You can find on this page the Houston topographic map to print and to download in PDF. The Houston elevation map present the topography, river and relief of Houston in Texas - USA.
Houston city stands about 50 feet above sea level—the highest area within city limits being 90 feet as its shown in Houston topographic map. The city once relied on groundwater for its water needs, but land subsidence forced the city to turn to ground-level water sources such as Lake Houston.

Houston elevation map

Map of Houston elevation

The Houston topographic map shows elevation, hills and landforms in Houston. This elevation map of Houston will allow you to know topography, river and relief of Houston in Texas - USA. The Houston topographic map is downloadable in PDF, printable and free.

Houston lies largely in the northern portion of the Gulf coastal plain, a 40- to 50-mile-wide swath along the Texas Gulf Coast. Typically, elevation rises approximately one foot per mile inland. Northern and eastern portions of the area are largely forested; southern and western portions are predominantly prairie grassland; coastal areas are prairie and sand. Surface water in the Houston region consists of lakes, rivers, and an extensive system of bayous and manmade canals that are part of the rainwater runoff management system. Some 25%-30% of Harris County lies within the 100-year flood plain. Elevation ranges (a.s.l.) as you can see in Houston elevation map: Brazoria 0'-146', Chambers 0'-85', Fort Bend 12'-158', Galveston 0'-43', Harris 0'-310', Liberty 0'-269', Montgomery 43'-435', Waller 80'-357'.

Houston is located 165 miles (266 km) east of Austin, 88 miles (142 km) west of the Louisiana border, and 250 miles (400 km) south of Dallas. The city has a total area of 637.4 square miles (1,651 km2); this comprises over 599.59 square miles (1,552.9 km2) of land and 22.3 square miles (58 km2) covered by water. Most of Houston is located on the gulf coastal plain, and its vegetation is classified as Western Gulf coastal grasslands while further north, it transitions into a subtropical jungle, the Big Thicket. Much of the city was built on forested land, marshes, or swamps, and are all still visible in surrounding areas. Flat terrain and extensive greenfield development have combined to worsen flooding. Downtown stands about 50 feet (15 m) above sea level, and the highest point in far northwest Houston is about 150 feet (46 m) in elevation as its mentioned in Houston elevation map. The city once relied on groundwater for its needs, but land subsidence forced the city to turn to ground-level water sources such as Lake Houston, Lake Conroe, and Lake Livingston. The city owns surface water rights for 1.20 billion gallons of water a day in addition to 150 million gallons a day of groundwater.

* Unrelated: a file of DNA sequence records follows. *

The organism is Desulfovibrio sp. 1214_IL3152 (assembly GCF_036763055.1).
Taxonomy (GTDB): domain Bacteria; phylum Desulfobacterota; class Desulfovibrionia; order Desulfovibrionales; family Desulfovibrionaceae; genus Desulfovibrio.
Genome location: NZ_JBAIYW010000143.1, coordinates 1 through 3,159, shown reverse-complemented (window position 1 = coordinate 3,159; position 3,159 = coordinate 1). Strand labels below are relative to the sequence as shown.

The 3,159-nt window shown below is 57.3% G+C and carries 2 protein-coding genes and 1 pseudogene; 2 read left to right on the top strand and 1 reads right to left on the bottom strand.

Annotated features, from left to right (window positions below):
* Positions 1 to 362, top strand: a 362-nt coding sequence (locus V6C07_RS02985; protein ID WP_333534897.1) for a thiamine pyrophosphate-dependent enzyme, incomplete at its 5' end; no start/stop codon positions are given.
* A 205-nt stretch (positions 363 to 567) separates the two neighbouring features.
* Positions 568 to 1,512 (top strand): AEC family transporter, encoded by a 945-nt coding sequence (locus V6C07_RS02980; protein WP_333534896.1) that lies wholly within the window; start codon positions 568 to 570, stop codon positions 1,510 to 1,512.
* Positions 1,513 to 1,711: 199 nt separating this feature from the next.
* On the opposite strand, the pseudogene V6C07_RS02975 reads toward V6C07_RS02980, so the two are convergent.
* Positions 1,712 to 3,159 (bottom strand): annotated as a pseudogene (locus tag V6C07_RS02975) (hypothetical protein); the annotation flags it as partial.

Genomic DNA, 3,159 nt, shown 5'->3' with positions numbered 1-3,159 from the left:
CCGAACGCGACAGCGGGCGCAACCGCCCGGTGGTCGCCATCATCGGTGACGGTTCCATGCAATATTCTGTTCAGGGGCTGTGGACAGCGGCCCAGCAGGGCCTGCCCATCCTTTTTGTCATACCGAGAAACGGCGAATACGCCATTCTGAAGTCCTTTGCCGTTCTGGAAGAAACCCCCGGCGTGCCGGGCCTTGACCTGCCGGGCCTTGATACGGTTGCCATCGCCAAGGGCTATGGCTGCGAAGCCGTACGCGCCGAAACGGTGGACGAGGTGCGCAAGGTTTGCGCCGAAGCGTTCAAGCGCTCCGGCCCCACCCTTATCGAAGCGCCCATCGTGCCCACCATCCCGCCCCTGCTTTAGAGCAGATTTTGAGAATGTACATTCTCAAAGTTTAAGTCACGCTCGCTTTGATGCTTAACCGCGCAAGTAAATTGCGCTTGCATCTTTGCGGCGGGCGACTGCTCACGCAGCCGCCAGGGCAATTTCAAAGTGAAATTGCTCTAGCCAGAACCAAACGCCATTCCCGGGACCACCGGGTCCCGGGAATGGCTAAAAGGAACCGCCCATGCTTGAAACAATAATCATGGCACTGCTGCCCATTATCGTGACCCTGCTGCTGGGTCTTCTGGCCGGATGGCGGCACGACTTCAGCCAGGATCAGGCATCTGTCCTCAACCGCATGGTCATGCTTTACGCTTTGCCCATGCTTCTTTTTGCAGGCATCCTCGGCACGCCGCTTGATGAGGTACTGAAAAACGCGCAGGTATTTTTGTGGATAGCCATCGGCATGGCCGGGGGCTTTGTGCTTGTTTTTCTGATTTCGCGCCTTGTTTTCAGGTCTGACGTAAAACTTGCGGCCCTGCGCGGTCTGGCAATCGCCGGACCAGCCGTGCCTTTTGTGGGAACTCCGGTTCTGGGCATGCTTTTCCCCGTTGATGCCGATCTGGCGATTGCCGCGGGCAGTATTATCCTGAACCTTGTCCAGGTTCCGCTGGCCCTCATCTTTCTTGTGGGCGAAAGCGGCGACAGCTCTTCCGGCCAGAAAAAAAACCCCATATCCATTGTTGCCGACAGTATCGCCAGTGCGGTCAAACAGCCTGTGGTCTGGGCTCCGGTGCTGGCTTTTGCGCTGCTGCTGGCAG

Houston sits just under 50 feet above sea level and is among the flattest major metropolitan areas in the U.S. "We have a slope that is less than one foot per mile," says Phil Bedient, who teaches civil and environmental engineering at Rice University. The latitude and longitude coordinates (GPS waypoint) of Hockley Mound are 29.9866115 (North), -95.887175 (West) and the approximate elevation is 233 feet (71 meters) above sea level as its shown in Houston elevation map. The latitude and longitude coordinates (GPS waypoint) of Hockley Mound are 29.9866115 (North), -95.887175 (West) and the approximate elevation is 233 feet (71 meters) above sea level.